In the wake of a blistering report by Orange County’s Grand Jury that raised troubling questions about hospital lobbyists writing controversial changes to the county’s $1.5 billion health plan for the poor and then fundraising for Supervisor Janet Nguyen, a majority of her colleagues Friday said they supported changing the board governance for CalOptima, according to the Voice of OC.
“While not naming names, the report criticizes county Supervisor Janet Nguyen for her role in remaking CalOptima after she joined its board two years ago. Lobbyists from the Hospital Association of Southern California were allowed to rewrite the county’s ordinance that governs CalOptima to give more control to health-care providers “and less to members and organizations representing members,” the report says, without naming the lobbying organization,” according to the O.C. Register.
This withering report could tank Nguyen’s plans to run for the 34th State Senate District in 2014. Here is the Orange County Grand Jury’s report summary:
CalOptima provides healthcare for one out of three children in Orange County. That’s correct!!! One-third of Orange County’s children depend on CalOptima for their healthcare needs. In addition, CalOptima is responsible for the healthcare needs of one in five senior citizens and one in seven Orange County residents. It should also be pointed out that the 427,000 plus Members are either United States citizens or documented aliens. Projections for Membership growth in 2014 when the Affordable Health Care Act takes effect are as high as 27% or 540,000 Members.
In spite of many calling CalOptima ―the Gold Standard‖ or a ―National Model‖ for healthcare, political turmoil threatens the organization, jeopardizing its membership’s access to quality healthcare and potentially putting the entire entity at risk. Over the last 18 months, CalOptima’s leadership team has been decimated by the departure of 16 senior level executives, including the Chief Executive Officer (CEO), Chief Operations Officer (COO), Chief Medical Officer (CMO) and Chief Financial Officer (CFO). Its Board of Directors have experienced unprecedented turnover to the point that the most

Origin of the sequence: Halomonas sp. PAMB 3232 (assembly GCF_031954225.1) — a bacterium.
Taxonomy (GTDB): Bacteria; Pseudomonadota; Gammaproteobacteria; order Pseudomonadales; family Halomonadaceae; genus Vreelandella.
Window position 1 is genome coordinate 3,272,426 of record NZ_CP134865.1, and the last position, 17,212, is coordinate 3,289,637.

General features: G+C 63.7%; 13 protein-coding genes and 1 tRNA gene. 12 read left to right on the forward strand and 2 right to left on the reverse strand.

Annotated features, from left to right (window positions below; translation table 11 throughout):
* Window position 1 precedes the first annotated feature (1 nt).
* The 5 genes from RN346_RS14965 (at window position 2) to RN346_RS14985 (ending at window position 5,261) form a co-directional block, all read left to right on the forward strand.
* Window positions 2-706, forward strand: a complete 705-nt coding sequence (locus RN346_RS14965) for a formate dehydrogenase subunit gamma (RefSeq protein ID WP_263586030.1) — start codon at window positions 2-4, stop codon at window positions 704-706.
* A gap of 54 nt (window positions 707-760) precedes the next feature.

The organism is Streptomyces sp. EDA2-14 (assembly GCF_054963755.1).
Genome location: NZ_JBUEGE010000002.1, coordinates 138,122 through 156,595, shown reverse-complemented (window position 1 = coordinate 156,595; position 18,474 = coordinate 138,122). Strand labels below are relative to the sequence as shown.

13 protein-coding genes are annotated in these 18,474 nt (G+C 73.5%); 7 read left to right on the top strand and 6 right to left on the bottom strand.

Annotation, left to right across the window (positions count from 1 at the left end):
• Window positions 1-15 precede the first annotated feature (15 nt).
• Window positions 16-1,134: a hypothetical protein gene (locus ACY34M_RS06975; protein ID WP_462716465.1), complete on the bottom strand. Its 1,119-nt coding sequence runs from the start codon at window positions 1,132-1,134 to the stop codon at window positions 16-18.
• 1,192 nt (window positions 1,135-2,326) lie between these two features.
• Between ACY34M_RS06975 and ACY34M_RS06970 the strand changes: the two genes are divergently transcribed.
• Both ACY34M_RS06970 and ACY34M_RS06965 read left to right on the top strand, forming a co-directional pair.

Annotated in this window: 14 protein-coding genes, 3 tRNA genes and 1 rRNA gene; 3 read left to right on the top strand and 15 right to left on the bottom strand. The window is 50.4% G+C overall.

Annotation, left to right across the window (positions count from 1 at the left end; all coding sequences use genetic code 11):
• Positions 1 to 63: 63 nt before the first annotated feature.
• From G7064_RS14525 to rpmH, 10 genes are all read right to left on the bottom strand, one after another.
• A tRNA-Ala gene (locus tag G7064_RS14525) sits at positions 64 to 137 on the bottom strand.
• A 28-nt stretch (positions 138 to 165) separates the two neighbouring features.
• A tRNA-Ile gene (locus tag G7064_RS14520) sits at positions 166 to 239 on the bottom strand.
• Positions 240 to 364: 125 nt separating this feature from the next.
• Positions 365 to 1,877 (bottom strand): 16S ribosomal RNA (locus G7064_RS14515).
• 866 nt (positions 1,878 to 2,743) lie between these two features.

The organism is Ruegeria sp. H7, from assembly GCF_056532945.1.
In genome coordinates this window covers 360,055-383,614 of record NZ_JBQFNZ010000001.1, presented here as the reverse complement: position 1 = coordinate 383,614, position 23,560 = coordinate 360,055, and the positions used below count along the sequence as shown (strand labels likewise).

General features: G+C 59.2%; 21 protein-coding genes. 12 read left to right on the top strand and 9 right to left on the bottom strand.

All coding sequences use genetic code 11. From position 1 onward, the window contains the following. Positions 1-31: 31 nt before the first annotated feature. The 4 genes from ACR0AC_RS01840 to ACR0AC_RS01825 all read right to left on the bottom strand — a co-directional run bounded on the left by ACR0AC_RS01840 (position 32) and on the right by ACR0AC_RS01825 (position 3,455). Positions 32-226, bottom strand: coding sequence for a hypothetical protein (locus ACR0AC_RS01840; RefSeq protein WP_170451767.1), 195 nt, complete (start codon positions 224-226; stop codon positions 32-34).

tenured Board member has only 20 months experience. The organization has been riddled by internal allegations of misconduct and inappropriate actions. Multiple Board members have been publicly accused of conflict of interest or other misdeeds. In all, the organization has spent more than $520,000 on outside law firms and consumed
countless hours of staff time investigating these allegations.
According to the former CEO, CalOptima is a complicated $1.5 billion entity with a large member base, numerous regulations and challenging funding sources. When California’s budget crisis is added to the mix and with anticipated growth, grappling for slices of the forthcoming $2 billion pie will be fierce. Although the State sets the rates,
CalOptima dictates to the Providers (hospitals, doctors, community clinics, etc.) what is required to retain or grow their slice. It has been a leader in incentivizing physicians to reduce the cost of patient care (example: utilizing surgical centers instead of hospitals) and improve their overall quality of care. However, an ordinance change in December,
2011 by Orange County’s Board of Supervisors has made it possible for Providers to seize control of CalOptima’s Board of Directors from Member organizations and their representatives. One Supervisor voting against the ordinance change was quoted as saying the proposal gave that individual ―heartburn‖, while another dissenter was quoted, ―It’s like having the foxes watch the chicken coop.‖
There is only speculation regarding the future of CalOptima and its Members.
Some of those interviewed believe that having for-profit Providers included in or potentially controlling all decisions, is bad news for Members and Member organizations. Others interviewed believe CalOptima’s $150 million reserves and ownership of a $40-$50 million building are attractive to several of the County’s Board of Supervisors professing a budget crisis locally. Although there would certainly be debate and scrutiny from the California State Legislature, those funds could become discretionary for the Board of Supervisors.
Without CalOptima, the most likely scenario for Orange County would be a Geographic Managed Care system; the model used by San Diego County. In that scenario, insurance companies such as HealthNet, Blue Cross, Molina or Aetna would control healthcare for the County’s neediest. Nationally, those firms have already begun positioning for 2014. Aetna, a large provider of commercial and individual health care plans, merged with Coventry Health Care in August, 2012 in a deal targeting Coventry’s Medicare and Medicaid customers. ―Expect other companies with government exposure to see greater investor interest,‖ wrote a Credit Suisse analyst to his clients recently.
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